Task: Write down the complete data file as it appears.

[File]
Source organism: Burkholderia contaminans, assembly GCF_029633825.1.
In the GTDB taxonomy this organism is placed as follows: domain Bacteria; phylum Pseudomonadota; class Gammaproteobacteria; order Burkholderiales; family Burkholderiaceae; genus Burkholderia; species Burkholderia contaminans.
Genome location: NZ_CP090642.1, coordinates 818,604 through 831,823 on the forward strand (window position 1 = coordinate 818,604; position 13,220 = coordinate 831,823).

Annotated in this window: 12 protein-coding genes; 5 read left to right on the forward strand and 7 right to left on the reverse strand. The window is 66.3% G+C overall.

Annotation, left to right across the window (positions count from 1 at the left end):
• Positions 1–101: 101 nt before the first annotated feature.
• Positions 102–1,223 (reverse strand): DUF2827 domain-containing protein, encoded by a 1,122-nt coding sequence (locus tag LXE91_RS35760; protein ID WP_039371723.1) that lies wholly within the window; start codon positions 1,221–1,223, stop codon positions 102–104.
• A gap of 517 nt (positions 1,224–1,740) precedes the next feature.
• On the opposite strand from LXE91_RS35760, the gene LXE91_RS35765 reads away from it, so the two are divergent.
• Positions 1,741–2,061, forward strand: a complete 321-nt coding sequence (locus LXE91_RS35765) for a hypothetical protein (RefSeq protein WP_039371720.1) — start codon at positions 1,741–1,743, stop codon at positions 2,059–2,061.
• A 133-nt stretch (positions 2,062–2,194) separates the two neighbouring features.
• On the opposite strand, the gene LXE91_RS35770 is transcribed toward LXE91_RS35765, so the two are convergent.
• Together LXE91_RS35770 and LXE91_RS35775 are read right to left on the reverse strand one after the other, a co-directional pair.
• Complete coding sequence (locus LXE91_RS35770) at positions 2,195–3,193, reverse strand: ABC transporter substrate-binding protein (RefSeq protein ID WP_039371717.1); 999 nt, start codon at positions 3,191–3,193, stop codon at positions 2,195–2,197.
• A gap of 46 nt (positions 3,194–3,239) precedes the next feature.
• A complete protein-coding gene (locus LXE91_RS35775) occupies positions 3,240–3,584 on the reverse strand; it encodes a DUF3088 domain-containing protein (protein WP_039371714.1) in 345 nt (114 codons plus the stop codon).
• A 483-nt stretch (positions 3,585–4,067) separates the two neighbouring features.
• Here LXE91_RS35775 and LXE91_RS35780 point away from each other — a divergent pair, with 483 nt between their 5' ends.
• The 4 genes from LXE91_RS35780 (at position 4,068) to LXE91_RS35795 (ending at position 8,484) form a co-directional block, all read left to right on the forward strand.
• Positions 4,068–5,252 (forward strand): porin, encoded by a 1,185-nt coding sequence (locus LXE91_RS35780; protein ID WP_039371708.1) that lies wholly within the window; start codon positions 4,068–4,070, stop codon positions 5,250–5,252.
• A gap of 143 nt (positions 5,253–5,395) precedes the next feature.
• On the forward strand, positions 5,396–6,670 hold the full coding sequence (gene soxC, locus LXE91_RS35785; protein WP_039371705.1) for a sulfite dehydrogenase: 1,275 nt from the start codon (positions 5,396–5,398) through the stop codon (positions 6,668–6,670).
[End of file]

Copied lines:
Source organism: Burkholderia contaminans, assembly GCF_029633825.1.
In the GTDB taxonomy this organism is placed as follows: domain Bacteria; phylum Pseudomonadota; class Gammaproteobacteria; order Burkholderiales; family Burkholderiaceae; genus Burkholderia; species Burkholderia contaminans.
Genome location: NZ_CP090642.1, coordinates 818,604 through 831,823 on the forward strand (window position 1 = coordinate 818,604; position 13,220 = coordinate 831,823).

Annotated in this window: 12 protein-coding genes; 5 read left to right on the forward strand and 7 right to left on the reverse strand. The window is 66.3% G+C overall.

Annotation, left to right across the window (positions count from 1 at the left end):
• Positions 1–101: 101 nt before the first annotated feature.
• Positions 102–1,223 (reverse strand): DUF2827 domain-containing protein, encoded by a 1,122-nt coding sequence (locus tag LXE91_RS35760; protein ID WP_039371723.1) that lies wholly within the window; start codon positions 1,221–1,223, stop codon positions 102–104.
• A gap of 517 nt (positions 1,224–1,740) precedes the next feature.
• On the opposite strand from LXE91_RS35760, the gene LXE91_RS35765 reads away from it, so the two are divergent.
• Positions 1,741–2,061, forward strand: a complete 321-nt coding sequence (locus LXE91_RS35765) for a hypothetical protein (RefSeq protein WP_039371720.1) — start codon at positions 1,741–1,743, stop codon at positions 2,059–2,061.
• A 133-nt stretch (positions 2,062–2,194) separates the two neighbouring features.
• On the opposite strand, the gene LXE91_RS35770 is transcribed toward LXE91_RS35765, so the two are convergent.
• Together LXE91_RS35770 and LXE91_RS35775 are read right to left on the reverse strand one after the other, a co-directional pair.
• Complete coding sequence (locus LXE91_RS35770) at positions 2,195–3,193, reverse strand: ABC transporter substrate-binding protein (RefSeq protein ID WP_039371717.1); 999 nt, start codon at positions 3,191–3,193, stop codon at positions 2,195–2,197.
• A gap of 46 nt (positions 3,194–3,239) precedes the next feature.
• A complete protein-coding gene (locus LXE91_RS35775) occupies positions 3,240–3,584 on the reverse strand; it encodes a DUF3088 domain-containing protein (protein WP_039371714.1) in 345 nt (114 codons plus the stop codon).
• A 483-nt stretch (positions 3,585–4,067) separates the two neighbouring features.
• Here LXE91_RS35775 and LXE91_RS35780 point away from each other — a divergent pair, with 483 nt between their 5' ends.
• The 4 genes from LXE91_RS35780 (at position 4,068) to LXE91_RS35795 (ending at position 8,484) form a co-directional block, all read left to right on the forward strand.
• Positions 4,068–5,252 (forward strand): porin, encoded by a 1,185-nt coding sequence (locus LXE91_RS35780; protein ID WP_039371708.1) that lies wholly within the window; start codon positions 4,068–4,070, stop codon positions 5,250–5,252.
• A gap of 143 nt (positions 5,253–5,395) precedes the next feature.
• On the forward strand, positions 5,396–6,670 hold the full coding sequence (gene soxC, locus LXE91_RS35785; protein WP_039371705.1) for a sulfite dehydrogenase: 1,275 nt from the start codon (positions 5,396–5,398) through the stop codon (positions 6,668–6,670).